The Dash: Why Facebook switched to “content design”

The Dash: Why Facebook switched to “content design”

This week we’ve got an in-depth look at the past, present, and future of our industry from Kristina Halvorson, how to survive being the sole UX writer with Mario Ferrier, and of course, some quality content from emerging UX writers too! 

Kat Maribao
October 16, 2020


This is the published edition of our weekly UX writer, UX writing, and content design newsletter, The Dash. Sign up to The Dash to have these updates sent straight to your inbox!

Who even are we? Every week we seem to cross another article about the changing nature of UX writing titles and responsibilities. And we s’pose it’s no wonder, with the many and varied work we do on a daily basis. That’s why this week’s Dash is a little bit of a mixed bag: with pieces from Facebook and Roy West (Apple), and with topics ranging from information architecture, designing without cognitive biases, and user experience best practices. Dig in!

  • Another one bites the dust. Facebook has joined the ranks of companies like Shopify, which are switching their content strategist titles over to content design. This is a nice little trip down memory lane of the content strategy practice at Facebook by their Head of Content Design (Elisabeth Carr), an insight into how they made the decision to switch (hint: audits and analysis), and where to from here.

  • Roy West is a good human (and UX writer at Apple). We love this short and thoughtful interview with Roy – he’s a pal of UXWC and has worked for Uber, Google and is currently at Apple. In this chat with author Nick Harris on the Design x Us site, he speaks of his foray into UX writing, what drives his passion for the work, and what he does in his spare time (lots of outdoorsy things it would seem).

  • Organization is our happy place. We definitely latched on to this article by Saeid Azizi about applying the LATCH framework (location, alphabet, time, category, hierarchy) to information architecture. Sorry for the bad puns, but not sorry for this great article explaining why using this formula for information organization is key for smoother, frictionless user experiences.

  • The login wall. Dun dun duuuunnnnnn. NNg have done it again with a fun little video about login walls for gated content. You know the kind: the annoying information grabbing popups that won’t let you watch a video, download an app, or read an article without handing over your details and probably your first-born. Find out why they’re bad here.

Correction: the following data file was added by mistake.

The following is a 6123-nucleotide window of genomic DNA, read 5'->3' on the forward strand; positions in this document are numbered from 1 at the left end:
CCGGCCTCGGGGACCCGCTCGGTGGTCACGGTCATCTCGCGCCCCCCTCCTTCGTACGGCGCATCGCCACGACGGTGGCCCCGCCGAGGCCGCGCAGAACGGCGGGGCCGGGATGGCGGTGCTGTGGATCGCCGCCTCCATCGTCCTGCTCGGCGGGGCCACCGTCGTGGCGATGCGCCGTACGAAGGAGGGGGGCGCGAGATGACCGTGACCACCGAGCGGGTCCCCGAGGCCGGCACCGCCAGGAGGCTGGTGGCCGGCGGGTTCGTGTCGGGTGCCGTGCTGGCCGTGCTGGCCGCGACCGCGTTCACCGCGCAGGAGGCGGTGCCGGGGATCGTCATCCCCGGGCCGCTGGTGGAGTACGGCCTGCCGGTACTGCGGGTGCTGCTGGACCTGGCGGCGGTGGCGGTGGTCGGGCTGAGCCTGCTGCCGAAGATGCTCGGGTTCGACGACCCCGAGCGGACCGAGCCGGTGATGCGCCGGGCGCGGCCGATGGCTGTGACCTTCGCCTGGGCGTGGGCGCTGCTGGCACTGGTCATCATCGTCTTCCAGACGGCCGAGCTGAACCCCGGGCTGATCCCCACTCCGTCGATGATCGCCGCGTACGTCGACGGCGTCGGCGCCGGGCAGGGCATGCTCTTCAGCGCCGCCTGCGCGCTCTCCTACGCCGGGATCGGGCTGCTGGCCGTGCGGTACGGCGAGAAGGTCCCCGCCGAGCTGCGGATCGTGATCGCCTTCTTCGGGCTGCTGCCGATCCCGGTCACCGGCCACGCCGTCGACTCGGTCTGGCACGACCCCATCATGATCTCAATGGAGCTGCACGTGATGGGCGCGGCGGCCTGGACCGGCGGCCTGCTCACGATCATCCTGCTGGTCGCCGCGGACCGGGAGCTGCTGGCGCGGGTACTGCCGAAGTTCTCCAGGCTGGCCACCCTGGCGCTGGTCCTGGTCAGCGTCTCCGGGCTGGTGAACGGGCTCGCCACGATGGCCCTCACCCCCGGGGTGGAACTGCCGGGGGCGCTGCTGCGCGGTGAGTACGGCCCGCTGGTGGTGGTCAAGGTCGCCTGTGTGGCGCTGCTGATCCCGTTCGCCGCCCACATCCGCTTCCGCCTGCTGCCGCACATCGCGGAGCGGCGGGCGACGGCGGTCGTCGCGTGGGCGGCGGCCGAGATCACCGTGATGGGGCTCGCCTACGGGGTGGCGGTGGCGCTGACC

• You’re invited: How content drives conversion. The next San Francisco UX Writers Meetup is happening on October 21, and will feature Caroline Pieracci, a university lecturer and UX Writing Lead at one of Switzerland’s biggest web agencies. Find out how to add business strategy to your UX writing, and go after that sweet, sweet, ROI.

  • Design without cognitive biases. Koos Looijesteijn has outlined 7 cognitive biases we should avoid when designing for users…and how to overcome them. Because, well, we are mere humans too and aren’t immune to the same brain shortcuts our customers have. 

  • Spotify answers our burning questions. The design team at Spotify are answering all of our design-related questions in a new series on their blog. From processes through to writing good copy for landing pages, this piece is also full of beautiful illustrations to go with each design dilemma. 

  • #Takecarebeforeyoushare. Hooo boy, we think this article by Stefano Bellucci Sessa of FutureGov is a timely read, especially in today’s political (not to mention public health) climate. It’s all about the ethical side of creating content – and having the forethought for how it might be shared after you hit publish.

  • Ditto! The latest transcript of Writers of Silicon Valley is live on the blog. Remember Patrick’s chat with Jessica Ouyang and Jolena Ma who founded Ditto? Well, it was excellent – these two Stanford grads who are creating the ultimate collaborative UX writing software. And you can read the full conversation here right now.


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